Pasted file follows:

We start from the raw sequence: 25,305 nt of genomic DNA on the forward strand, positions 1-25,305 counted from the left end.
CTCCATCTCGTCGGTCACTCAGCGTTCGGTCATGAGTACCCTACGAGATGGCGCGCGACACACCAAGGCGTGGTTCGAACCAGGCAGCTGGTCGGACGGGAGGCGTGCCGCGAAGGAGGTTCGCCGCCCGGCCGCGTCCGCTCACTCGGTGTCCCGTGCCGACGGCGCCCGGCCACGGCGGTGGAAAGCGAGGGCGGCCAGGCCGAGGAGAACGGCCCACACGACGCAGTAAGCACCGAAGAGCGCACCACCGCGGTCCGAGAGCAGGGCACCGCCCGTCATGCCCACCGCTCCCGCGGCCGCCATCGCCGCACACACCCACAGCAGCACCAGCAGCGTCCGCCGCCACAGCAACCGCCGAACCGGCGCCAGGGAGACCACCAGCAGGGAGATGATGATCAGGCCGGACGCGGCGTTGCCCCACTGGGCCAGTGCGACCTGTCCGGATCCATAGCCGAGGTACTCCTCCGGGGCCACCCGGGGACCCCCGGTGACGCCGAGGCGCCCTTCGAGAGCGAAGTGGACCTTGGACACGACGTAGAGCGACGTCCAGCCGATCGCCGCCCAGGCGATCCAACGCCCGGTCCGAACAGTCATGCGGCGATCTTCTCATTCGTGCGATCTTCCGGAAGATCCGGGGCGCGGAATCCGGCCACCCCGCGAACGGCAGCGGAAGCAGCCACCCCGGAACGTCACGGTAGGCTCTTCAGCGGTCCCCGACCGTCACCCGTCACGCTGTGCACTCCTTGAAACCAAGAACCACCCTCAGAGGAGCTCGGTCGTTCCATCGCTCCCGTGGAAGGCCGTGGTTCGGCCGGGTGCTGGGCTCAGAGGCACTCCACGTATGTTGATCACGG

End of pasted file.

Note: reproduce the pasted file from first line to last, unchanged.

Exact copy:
We start from the raw sequence: 25,305 nt of genomic DNA on the forward strand, positions 1-25,305 counted from the left end.
CTCCATCTCGTCGGTCACTCAGCGTTCGGTCATGAGTACCCTACGAGATGGCGCGCGACACACCAAGGCGTGGTTCGAACCAGGCAGCTGGTCGGACGGGAGGCGTGCCGCGAAGGAGGTTCGCCGCCCGGCCGCGTCCGCTCACTCGGTGTCCCGTGCCGACGGCGCCCGGCCACGGCGGTGGAAAGCGAGGGCGGCCAGGCCGAGGAGAACGGCCCACACGACGCAGTAAGCACCGAAGAGCGCACCACCGCGGTCCGAGAGCAGGGCACCGCCCGTCATGCCCACCGCTCCCGCGGCCGCCATCGCCGCACACACCCACAGCAGCACCAGCAGCGTCCGCCGCCACAGCAACCGCCGAACCGGCGCCAGGGAGACCACCAGCAGGGAGATGATGATCAGGCCGGACGCGGCGTTGCCCCACTGGGCCAGTGCGACCTGTCCGGATCCATAGCCGAGGTACTCCTCCGGGGCCACCCGGGGACCCCCGGTGACGCCGAGGCGCCCTTCGAGAGCGAAGTGGACCTTGGACACGACGTAGAGCGACGTCCAGCCGATCGCCGCCCAGGCGATCCAACGCCCGGTCCGAACAGTCATGCGGCGATCTTCTCATTCGTGCGATCTTCCGGAAGATCCGGGGCGCGGAATCCGGCCACCCCGCGAACGGCAGCGGAAGCAGCCACCCCGGAACGTCACGGTAGGCTCTTCAGCGGTCCCCGACCGTCACCCGTCACGCTGTGCACTCCTTGAAACCAAGAACCACCCTCAGAGGAGCTCGGTCGTTCCATCGCTCCCGTGGAAGGCCGTGGTTCGGCCGGGTGCTGGGCTCAGAGGCACTCCACGTATGTTGATCACGG